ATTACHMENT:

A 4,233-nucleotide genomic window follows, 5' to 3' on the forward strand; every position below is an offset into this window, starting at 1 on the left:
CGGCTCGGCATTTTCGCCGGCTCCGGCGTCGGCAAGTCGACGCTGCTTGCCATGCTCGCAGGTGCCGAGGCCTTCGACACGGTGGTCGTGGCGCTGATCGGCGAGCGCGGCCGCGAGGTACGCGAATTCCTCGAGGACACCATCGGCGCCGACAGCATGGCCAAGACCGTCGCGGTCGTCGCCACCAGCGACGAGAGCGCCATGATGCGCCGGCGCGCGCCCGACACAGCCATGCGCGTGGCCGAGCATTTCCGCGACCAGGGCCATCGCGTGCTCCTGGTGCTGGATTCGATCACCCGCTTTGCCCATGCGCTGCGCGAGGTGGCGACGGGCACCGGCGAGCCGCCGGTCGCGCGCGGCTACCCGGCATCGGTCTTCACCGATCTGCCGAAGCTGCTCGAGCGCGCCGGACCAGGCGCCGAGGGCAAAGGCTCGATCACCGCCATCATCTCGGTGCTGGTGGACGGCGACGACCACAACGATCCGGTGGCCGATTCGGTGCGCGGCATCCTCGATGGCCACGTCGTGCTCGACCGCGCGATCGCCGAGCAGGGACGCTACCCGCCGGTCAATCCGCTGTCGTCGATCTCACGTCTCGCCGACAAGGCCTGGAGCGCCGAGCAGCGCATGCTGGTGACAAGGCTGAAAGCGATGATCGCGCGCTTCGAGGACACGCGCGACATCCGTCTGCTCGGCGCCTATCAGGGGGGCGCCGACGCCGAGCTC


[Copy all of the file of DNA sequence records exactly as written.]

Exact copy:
A 4,233-nucleotide genomic window follows, 5' to 3' on the forward strand; every position below is an offset into this window, starting at 1 on the left:
CGGCTCGGCATTTTCGCCGGCTCCGGCGTCGGCAAGTCGACGCTGCTTGCCATGCTCGCAGGTGCCGAGGCCTTCGACACGGTGGTCGTGGCGCTGATCGGCGAGCGCGGCCGCGAGGTACGCGAATTCCTCGAGGACACCATCGGCGCCGACAGCATGGCCAAGACCGTCGCGGTCGTCGCCACCAGCGACGAGAGCGCCATGATGCGCCGGCGCGCGCCCGACACAGCCATGCGCGTGGCCGAGCATTTCCGCGACCAGGGCCATCGCGTGCTCCTGGTGCTGGATTCGATCACCCGCTTTGCCCATGCGCTGCGCGAGGTGGCGACGGGCACCGGCGAGCCGCCGGTCGCGCGCGGCTACCCGGCATCGGTCTTCACCGATCTGCCGAAGCTGCTCGAGCGCGCCGGACCAGGCGCCGAGGGCAAAGGCTCGATCACCGCCATCATCTCGGTGCTGGTGGACGGCGACGACCACAACGATCCGGTGGCCGATTCGGTGCGCGGCATCCTCGATGGCCACGTCGTGCTCGACCGCGCGATCGCCGAGCAGGGACGCTACCCGCCGGTCAATCCGCTGTCGTCGATCTCACGTCTCGCCGACAAGGCCTGGAGCGCCGAGCAGCGCATGCTGGTGACAAGGCTGAAAGCGATGATCGCGCGCTTCGAGGACACGCGCGACATCCGTCTGCTCGGCGCCTATCAGGGGGGCGCCGACGCCGAGCTC